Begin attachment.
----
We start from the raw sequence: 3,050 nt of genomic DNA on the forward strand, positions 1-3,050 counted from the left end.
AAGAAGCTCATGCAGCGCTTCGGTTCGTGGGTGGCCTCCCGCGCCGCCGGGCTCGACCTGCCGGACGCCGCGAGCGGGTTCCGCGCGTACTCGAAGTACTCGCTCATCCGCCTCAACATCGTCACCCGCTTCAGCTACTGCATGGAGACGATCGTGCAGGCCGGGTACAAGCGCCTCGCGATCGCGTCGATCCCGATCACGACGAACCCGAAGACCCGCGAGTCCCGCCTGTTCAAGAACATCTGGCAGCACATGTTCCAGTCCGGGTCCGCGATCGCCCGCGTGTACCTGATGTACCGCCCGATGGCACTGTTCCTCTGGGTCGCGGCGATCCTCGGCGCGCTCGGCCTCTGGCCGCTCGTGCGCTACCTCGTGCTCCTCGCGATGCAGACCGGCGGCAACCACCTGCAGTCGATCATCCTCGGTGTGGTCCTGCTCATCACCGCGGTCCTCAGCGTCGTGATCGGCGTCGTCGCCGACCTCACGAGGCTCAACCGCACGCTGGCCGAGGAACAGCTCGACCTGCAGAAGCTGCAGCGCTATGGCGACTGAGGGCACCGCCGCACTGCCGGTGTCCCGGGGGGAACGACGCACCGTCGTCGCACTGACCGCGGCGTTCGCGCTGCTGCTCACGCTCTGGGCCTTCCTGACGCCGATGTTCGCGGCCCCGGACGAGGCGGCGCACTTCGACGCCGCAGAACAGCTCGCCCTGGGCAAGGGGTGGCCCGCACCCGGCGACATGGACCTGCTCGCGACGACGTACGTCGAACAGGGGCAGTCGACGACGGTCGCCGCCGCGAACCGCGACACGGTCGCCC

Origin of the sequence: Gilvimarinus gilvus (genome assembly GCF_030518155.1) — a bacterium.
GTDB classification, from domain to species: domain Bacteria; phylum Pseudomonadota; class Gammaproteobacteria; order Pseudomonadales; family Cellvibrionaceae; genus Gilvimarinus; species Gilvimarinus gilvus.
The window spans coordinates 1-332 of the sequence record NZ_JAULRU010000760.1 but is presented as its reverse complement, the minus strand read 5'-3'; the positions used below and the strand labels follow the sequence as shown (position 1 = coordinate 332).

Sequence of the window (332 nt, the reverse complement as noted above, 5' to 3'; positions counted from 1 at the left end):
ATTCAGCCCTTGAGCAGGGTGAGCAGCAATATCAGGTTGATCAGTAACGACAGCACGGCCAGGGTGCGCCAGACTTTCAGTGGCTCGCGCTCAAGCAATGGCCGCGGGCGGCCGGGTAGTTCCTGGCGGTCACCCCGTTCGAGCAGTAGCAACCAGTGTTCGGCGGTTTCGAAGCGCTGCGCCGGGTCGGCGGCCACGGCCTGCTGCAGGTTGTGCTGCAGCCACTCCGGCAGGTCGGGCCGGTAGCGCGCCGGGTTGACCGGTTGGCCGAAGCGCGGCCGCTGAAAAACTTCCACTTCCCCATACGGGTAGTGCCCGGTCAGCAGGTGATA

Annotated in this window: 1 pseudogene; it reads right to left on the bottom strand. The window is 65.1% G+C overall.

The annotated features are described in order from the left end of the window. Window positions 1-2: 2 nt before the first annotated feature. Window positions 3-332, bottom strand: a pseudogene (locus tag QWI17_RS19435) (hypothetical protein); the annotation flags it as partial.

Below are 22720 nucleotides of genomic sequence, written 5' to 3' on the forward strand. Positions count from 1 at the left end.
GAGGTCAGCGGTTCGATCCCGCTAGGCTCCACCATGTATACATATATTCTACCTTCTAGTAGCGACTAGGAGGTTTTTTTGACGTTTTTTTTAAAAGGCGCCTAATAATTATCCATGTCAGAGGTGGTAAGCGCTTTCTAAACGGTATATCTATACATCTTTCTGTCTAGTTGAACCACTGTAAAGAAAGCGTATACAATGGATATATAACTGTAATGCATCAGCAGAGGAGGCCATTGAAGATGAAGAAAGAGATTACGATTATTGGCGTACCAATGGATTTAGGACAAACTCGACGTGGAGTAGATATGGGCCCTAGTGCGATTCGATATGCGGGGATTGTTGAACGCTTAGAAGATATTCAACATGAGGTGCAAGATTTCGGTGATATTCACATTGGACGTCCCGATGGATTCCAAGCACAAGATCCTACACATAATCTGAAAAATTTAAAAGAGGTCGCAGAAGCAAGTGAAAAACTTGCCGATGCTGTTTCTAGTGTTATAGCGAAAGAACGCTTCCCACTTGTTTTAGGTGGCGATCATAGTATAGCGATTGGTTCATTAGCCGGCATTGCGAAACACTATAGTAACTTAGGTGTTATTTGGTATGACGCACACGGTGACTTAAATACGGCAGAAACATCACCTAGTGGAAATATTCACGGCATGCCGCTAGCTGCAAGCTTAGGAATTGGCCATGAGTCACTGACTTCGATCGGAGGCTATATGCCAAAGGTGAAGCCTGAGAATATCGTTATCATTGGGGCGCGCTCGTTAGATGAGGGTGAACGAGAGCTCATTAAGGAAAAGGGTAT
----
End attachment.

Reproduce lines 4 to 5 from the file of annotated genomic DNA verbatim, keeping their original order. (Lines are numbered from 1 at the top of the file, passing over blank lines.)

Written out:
GTDB classification, from domain to species: domain Bacteria; phylum Pseudomonadota; class Gammaproteobacteria; order Pseudomonadales; family Cellvibrionaceae; genus Gilvimarinus; species Gilvimarinus gilvus.
The window spans coordinates 1-332 of the sequence record NZ_JAULRU010000760.1 but is presented as its reverse complement, the minus strand read 5'-3'; the positions used below and the strand labels follow the sequence as shown (position 1 = coordinate 332).